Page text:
July 12, 2013

Book Review: "The Secret of Abdu el Yezdi," by Mark Hodder

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The Secret of Abdu el Yezdi, by Mark Hodder
 
The Secret of Abdu el Yezdi: a Burton and Swinburne Adventure
By Mark Hodder
Pyr/Prometheus
Reviewed by Karl Wolff
 
It's no surprise that the steampunk genre has become a legitimate, I daresay, mainstream fiction genre. When genres get legitimized, they fall under the threat of homogenization. The edges get shaved off and it turns into a oatmeal-colored mass of middlebrow inoffensiveness. Historically speaking, steampunk is almost as old as its counterpart cyberpunk. (Both entered the scene in the Eighties.) Steampunk's greatest threat is that it would become boring. It's not like readers have a lack of choices on bookshelves these days. Thus it is easy for voracious genre readers, con-goers, and Victorian history buffs to get jaded. Victorian hipsters ... I'm throwing that out there. "I liked airships and blunderbusses before they were cool."

Luckily there is fiction impresario Mark Hodder and his gonzo brilliant Burton & Swinburne Adventures. For those new to the genre and this series specifically, here's a thumbnail dual biography: Sir Richard Francis Burton was a polymath, adventurer, translator, and diplomat. He was the first non-Muslim to visit Mecca. He translated The Kama Sutra and The Arabian Nights. Suffice to say, he wasn't your normal ordinary Victorian gentleman. Algernon Charles Swinburne was a Decadent poet, Hellenist, and flagellation aficionado. (Hodder, brilliantly, weaves Swinburne's penchant for flagellation into a pivotal plot point. It's a nice breath of fresh air to see the BDSM lifestyle portrayed with gentle humor, not painting Swinburne as some maladjusted freak.) Both were close friends in real life and both couldn't abide or adjust to the strictures of Victorian court life and organized religion. Nothing spices up a narrative like using two intellectual, arrogant, idiosyncratic oddballs as the hero figures.

Now, to the plot! Burton is returning from Africa to receive a knightship when he witnesses a strange pagan ritual on an airship, the end result being murder. The setting is an alternate England in 1859. Queen Victoria was assassinated in 1840, placing the Teutonic royal George V on the throne. Prince Albert acts as an advisor to the King. As is typical of the genre, steam power has accelerated the development of transportation. Hence, airships, motorized horses pulling carriages, and clockwork butlers. (My only minor pique with this novel is the issue involving technological development and its potential for creating mass unemployment. What do former butlers think? Unemployed horse grooms? Let's see something about this roiling underbelly of class resentment.)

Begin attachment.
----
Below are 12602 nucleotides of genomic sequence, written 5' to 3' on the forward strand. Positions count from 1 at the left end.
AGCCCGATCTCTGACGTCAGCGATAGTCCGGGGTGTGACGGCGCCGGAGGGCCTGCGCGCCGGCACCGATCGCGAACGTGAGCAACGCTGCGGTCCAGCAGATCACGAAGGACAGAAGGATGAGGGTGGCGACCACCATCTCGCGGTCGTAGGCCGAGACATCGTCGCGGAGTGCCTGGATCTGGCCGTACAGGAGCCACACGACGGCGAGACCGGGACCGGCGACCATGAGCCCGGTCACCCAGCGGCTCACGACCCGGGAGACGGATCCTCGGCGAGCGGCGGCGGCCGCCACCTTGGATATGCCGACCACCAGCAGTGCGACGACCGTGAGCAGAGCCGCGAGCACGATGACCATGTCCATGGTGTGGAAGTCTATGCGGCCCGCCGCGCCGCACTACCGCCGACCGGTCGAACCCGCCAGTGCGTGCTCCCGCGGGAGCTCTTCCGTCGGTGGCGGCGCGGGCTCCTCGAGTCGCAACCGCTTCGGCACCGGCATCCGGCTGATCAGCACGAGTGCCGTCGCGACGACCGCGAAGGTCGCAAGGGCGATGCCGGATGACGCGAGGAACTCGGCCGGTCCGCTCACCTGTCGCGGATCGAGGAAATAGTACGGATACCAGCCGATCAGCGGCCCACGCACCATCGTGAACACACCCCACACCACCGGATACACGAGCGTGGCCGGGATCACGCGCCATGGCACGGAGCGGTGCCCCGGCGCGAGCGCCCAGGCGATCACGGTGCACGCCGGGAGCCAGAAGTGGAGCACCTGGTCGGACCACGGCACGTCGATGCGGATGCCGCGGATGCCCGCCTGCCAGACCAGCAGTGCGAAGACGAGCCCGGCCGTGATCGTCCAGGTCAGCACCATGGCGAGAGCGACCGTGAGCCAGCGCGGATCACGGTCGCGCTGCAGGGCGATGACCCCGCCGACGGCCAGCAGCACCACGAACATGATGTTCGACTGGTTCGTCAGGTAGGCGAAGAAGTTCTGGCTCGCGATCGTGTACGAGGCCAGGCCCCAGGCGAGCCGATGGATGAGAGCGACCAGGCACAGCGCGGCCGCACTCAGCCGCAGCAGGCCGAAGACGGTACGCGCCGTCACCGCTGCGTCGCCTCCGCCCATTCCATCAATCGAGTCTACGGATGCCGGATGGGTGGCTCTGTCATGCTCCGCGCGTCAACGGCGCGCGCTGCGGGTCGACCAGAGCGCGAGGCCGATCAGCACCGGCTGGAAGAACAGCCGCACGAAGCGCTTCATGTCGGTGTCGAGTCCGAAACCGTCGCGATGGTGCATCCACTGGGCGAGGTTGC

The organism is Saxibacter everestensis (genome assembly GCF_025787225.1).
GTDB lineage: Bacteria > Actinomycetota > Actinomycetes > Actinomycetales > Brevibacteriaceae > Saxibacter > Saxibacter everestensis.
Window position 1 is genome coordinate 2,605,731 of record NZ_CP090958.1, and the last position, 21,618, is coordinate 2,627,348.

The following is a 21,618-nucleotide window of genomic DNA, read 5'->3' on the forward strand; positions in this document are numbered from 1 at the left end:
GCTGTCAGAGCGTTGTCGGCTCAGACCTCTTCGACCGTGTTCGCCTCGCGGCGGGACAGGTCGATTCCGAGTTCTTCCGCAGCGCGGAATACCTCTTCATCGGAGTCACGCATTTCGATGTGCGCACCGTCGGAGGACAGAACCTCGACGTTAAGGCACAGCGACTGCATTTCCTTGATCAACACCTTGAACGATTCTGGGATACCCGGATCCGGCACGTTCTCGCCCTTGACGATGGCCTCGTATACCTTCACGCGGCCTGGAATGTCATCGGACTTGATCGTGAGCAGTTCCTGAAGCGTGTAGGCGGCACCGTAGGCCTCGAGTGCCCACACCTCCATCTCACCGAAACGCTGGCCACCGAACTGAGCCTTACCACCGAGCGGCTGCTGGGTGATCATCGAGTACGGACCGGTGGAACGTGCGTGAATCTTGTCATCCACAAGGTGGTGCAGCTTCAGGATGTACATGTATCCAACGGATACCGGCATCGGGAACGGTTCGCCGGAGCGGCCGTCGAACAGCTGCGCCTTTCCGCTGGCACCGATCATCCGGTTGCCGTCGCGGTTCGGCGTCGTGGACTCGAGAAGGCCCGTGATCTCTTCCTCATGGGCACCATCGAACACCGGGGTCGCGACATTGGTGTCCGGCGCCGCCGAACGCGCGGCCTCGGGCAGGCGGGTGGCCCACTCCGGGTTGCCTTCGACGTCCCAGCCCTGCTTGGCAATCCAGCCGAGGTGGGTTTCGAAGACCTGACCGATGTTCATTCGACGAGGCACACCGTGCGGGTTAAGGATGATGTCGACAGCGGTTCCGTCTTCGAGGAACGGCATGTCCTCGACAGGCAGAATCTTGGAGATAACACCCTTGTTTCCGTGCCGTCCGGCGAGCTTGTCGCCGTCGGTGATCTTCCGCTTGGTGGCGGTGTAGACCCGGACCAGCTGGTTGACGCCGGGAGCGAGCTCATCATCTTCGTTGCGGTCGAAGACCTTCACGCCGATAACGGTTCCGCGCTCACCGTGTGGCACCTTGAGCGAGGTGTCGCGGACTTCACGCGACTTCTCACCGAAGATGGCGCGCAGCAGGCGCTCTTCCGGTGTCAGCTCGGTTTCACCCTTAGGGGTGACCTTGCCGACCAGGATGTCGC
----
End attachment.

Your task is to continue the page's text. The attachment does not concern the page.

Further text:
But labor relations aside, Hodder brings the goods to the genre. Upon arrival in London, Burton is advised by King George V and tasked with the cause of investigating the mysterious disappearances of notable scientists and researchers. There are also nefarious diplomatic moves with Great Britain making overtures to the Greater German Confederation. This becomes critical because both Prince Albert and Ernest Augustus I (later George V in the novel) come from German aristocratic families. (Although in our history, Germany didn't become modern Germany until Otto von Bismarck completed his wars of unification ending in 1870. In Hodder's timeline, Bismarck is shunted off as a diplomat to the Russian court.)

We meet Swinburne later in the novel as Burton forms a Steampunk Scooby Gang with French occultist Eliphas Levi to solve the mystery of these abductions. We also meet Richard Burton's brother Edward, an overweight notable in the royal court, much to Richard's chagrin. The sibling rivalry between Richard and Edward reminds me of the Holmes brothers in the BBC reboot of Sherlock. Hodder, like the writers of Sherlock, brings the same expert crafting of narrative, creating a delicate balance between adventure, mystery, humor, and menace. But Hodder ups the ante and throws in a mindscrew or two along the way. Things get wobbly and scary like a chessboard in a Lewis Carroll novel. (Carroll also shows up, part of Swinburne's entourage of literati.)

Full disclosure: I have not read the previous three Burton & Swinburne novels, but after reading this, they sure look a lot more tempting. I met Pyr's editor Lou Anders at CONvergence last weekend and he categorized this novel as a "reboot" of the Burton & Swinburne series a la the 2009 Star Trek. If this aids in your reading the book, that's great. I enjoyed the book thoroughly before knowing such things about the series. I'm also giving it a high score because it was really fun to read and has great crossover potential. Those new to steampunk, wondering what all the goggles and airships are about, or steampunk superfans, make sure to read this. Or those simply looking for a fun read with solid characters, rip roaring plot, and explorations of Victorian occultism, check this book out.
 
Out of 10/9.5
 
Read even more about The Secret of Abdu el Yezdi: Official site | Amazon | GoodReads | LibraryThing | Shelfari | Wikipedia

Filed by Karl Wolff at 7:30 AM, July 12, 2013. Filed under: Karl Wolff | Literature | Literature:Fiction | Reviews |